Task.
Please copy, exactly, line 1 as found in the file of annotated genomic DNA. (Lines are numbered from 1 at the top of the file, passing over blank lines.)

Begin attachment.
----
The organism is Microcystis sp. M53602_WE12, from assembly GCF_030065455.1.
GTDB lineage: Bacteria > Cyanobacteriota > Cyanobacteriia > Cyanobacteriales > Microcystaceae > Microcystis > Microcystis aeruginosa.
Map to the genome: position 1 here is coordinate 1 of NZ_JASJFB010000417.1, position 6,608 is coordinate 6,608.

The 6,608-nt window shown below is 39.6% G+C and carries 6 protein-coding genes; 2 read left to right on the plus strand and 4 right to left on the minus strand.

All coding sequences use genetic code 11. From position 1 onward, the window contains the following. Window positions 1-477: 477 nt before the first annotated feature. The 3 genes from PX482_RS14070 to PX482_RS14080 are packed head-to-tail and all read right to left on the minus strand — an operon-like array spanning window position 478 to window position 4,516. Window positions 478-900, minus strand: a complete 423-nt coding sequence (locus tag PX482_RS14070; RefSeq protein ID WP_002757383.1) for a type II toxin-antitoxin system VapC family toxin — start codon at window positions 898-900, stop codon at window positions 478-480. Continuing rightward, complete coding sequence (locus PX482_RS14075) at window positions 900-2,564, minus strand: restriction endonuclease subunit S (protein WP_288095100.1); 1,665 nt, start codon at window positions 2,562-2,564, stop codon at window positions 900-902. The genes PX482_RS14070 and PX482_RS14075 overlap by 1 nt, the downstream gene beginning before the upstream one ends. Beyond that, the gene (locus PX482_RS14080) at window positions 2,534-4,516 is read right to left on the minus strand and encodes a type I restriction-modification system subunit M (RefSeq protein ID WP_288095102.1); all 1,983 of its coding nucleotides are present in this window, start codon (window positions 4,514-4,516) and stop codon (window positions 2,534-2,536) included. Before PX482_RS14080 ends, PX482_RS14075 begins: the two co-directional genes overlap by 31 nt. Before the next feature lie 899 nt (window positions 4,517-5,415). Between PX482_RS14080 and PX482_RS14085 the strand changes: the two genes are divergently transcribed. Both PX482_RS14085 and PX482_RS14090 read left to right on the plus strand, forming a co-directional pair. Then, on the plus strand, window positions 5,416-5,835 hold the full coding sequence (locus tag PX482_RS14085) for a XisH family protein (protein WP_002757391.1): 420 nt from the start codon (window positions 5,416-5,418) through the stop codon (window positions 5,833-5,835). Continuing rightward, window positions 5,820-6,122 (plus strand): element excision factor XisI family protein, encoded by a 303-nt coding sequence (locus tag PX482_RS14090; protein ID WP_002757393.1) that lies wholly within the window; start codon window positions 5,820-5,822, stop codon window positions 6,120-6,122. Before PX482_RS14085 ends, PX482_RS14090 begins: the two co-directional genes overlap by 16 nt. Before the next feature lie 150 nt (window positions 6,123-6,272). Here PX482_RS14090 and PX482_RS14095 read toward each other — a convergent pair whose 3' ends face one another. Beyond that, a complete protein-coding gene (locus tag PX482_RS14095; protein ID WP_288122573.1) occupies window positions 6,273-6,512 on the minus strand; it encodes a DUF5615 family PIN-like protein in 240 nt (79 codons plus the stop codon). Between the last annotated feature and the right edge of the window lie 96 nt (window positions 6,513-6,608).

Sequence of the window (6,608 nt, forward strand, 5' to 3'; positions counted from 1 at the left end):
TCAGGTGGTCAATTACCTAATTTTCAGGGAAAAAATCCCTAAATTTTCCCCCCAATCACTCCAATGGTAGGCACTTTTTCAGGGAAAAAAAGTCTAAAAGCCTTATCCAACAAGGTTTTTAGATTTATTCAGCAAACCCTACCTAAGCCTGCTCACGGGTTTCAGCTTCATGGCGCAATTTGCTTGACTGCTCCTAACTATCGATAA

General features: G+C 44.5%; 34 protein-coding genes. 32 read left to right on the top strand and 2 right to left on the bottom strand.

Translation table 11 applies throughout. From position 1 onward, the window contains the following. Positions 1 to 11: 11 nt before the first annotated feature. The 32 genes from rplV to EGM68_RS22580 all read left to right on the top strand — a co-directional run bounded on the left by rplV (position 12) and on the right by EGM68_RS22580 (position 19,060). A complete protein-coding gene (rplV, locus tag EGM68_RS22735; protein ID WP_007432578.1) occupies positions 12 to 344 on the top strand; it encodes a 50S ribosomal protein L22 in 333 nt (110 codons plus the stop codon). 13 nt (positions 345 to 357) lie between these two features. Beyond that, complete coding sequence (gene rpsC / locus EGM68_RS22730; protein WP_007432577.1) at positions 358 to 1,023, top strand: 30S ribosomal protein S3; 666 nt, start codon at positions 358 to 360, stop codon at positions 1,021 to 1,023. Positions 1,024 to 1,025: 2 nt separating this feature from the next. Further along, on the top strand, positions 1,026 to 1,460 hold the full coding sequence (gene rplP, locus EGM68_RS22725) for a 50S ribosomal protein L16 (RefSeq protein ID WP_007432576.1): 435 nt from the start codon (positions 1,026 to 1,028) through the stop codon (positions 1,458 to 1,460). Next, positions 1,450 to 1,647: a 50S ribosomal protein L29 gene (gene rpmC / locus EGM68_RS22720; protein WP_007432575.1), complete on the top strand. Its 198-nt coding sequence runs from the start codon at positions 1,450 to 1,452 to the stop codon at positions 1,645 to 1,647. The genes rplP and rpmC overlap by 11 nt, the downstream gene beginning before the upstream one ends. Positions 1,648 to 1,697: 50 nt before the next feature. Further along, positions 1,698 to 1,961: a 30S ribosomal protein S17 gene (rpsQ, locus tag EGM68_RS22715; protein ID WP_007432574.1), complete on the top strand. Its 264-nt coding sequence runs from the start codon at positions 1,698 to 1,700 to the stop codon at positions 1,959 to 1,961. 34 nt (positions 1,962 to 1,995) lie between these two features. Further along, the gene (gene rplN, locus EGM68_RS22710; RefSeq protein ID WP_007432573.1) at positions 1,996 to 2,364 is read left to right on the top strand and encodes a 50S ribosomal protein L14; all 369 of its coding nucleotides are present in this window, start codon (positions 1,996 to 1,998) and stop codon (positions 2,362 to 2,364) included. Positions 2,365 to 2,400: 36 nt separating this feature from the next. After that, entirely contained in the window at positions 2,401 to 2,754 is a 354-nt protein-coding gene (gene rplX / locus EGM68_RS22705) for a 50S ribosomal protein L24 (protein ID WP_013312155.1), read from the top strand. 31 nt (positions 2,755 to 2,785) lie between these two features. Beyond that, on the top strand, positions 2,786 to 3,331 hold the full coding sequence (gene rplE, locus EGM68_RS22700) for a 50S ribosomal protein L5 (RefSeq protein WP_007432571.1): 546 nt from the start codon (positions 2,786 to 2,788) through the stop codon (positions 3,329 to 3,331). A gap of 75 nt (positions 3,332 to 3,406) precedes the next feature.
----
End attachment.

The organism is Microcystis sp. M53602_WE12, from assembly GCF_030065455.1.